IMO, you have no business practicing something in a fatigued state, that you can't do very well in a fresh state. Because if you do shoddy reps in a fatigued state, you are 1. Asking for injury 2. building movement patterns that will inhibit future development of that skill.

There are good low-tech movements that are well-suited for met-con stuff. They are safe and they don't require as much skill as say a clean and jerk or a snatch. Dumbbell Thrusters, Sandbag work, KB Swings, Pullups (For some), BW Squats, rowing ect are all relatively low-skill movements that are great for pushing the limits. I'm sure there are others.

I'm a KB lifter. I worked for a while to get my technique honed before I upped the intensity. Now, when I am in the middle of a long grueling set, I always fall back to my technique. But, I put in the time to learn the technique outside of a fatigued state.

Something else I've gotten from that type of skill development is body awareness that does allow me to safely push harder in a metcon sense. I know when I'm doing something shoddy or maybe my posture isn't correct and I stop and make the adjustments. You won't likely gain that awareness if you don't work on skill development outside of fatigue.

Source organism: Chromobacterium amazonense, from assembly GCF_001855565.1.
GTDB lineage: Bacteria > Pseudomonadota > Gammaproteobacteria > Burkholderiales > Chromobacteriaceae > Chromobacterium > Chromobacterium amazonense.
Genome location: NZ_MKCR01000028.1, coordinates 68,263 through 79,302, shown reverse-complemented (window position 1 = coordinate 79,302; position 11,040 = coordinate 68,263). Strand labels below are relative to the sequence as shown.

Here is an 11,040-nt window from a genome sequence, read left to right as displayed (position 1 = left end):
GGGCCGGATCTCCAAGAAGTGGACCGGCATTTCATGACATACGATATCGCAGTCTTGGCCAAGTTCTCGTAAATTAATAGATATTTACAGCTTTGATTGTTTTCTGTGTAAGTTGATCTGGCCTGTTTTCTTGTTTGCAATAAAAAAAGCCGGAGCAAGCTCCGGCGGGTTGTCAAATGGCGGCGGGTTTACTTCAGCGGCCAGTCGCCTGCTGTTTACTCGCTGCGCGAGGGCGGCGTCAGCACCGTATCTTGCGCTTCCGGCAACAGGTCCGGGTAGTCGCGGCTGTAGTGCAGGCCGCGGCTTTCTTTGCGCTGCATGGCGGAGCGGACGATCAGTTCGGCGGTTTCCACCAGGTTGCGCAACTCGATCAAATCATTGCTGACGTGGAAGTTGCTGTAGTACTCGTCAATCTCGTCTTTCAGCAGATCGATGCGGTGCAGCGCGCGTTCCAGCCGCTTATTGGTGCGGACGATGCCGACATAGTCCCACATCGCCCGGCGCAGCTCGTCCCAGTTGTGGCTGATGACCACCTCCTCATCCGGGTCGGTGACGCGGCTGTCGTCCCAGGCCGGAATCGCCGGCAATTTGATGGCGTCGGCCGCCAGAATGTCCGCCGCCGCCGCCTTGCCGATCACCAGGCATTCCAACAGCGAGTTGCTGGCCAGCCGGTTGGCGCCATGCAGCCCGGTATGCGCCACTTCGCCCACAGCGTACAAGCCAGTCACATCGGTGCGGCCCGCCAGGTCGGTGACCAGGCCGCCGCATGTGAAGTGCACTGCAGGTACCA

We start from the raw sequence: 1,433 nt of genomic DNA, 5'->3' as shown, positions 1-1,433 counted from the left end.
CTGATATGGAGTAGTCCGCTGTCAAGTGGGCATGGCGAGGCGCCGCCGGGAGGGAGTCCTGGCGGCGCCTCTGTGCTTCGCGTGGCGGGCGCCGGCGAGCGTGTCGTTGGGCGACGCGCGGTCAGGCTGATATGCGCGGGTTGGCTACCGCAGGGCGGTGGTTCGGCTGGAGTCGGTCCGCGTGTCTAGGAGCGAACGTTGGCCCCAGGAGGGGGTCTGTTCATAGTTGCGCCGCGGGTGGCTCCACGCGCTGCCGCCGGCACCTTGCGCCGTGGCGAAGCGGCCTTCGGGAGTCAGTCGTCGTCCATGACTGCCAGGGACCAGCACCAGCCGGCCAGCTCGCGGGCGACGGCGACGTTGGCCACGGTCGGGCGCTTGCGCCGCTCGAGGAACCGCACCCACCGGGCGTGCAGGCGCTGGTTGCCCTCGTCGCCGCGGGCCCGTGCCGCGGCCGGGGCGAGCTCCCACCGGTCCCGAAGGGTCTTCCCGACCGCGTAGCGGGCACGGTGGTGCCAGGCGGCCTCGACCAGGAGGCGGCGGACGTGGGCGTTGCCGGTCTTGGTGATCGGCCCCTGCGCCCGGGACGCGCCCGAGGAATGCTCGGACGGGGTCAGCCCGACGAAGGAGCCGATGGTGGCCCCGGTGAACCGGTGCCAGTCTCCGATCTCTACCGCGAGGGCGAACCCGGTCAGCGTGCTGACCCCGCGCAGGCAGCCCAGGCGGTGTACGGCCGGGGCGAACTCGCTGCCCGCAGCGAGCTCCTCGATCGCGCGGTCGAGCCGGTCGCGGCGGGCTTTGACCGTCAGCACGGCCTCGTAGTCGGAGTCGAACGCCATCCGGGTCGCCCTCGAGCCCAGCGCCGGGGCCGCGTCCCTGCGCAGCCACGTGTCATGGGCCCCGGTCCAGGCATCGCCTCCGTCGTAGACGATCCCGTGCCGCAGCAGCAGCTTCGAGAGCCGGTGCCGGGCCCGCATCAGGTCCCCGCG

The Iron Maven said...


I congratulate you on being reflective and really making some great strides physically. Give yourself credit and enjoy the journey.

Please know you can train for life by applying well-known principles of sport training. I do it with myself, my clients and with my patients. The principles are similar; they are applied a bit differently and to a different degree. The idea is to stress the system in a way that creates positive adaptations without causing derangement or injury to the system.

To do so, I have to be somewhat specific (the SAID principle--specific adaptation to imposed demand) to get the changes I want. And I choose to push the limits in a planned progression vs random method, over a period of time. For noobs, that might mean 1-3 years.

Patience is a virtue here. Don't get caught in the volume trap. If you build a good foundation, the work capacity will come.

Oh yeah, if you want, I'd love to see your Death Loop and ride it with you. You haven't experienced real pain on the bike until you've ridden 100 miles from Ladue Jr High out to Washington MO (via Highway T) and back on a sultry St. Louis 98 degree+ Saturday in July. 8 hours of pure fun in the sun!



You are correct. 200+ lb dudes probably aren't going to be able to do 100+ box jumps very often. Too much pounding. But they might not be a problem for some pixie who weighs 110# and has a training age of 5+ years.

Just an aside--To me, explosive implies maximal power. There is such a thing as power endurance, and that would be submaximal power applied over time. So if you want to do wall balls or kb swings/snatches or jerks--that's fine. But it is not maximal explosive power. Just so you know where I'm coming from when I say that I prefer to not use explosive movements for conditioning. Wall ball and KB all you want--they improve work capacity but not the ability to express maximal power.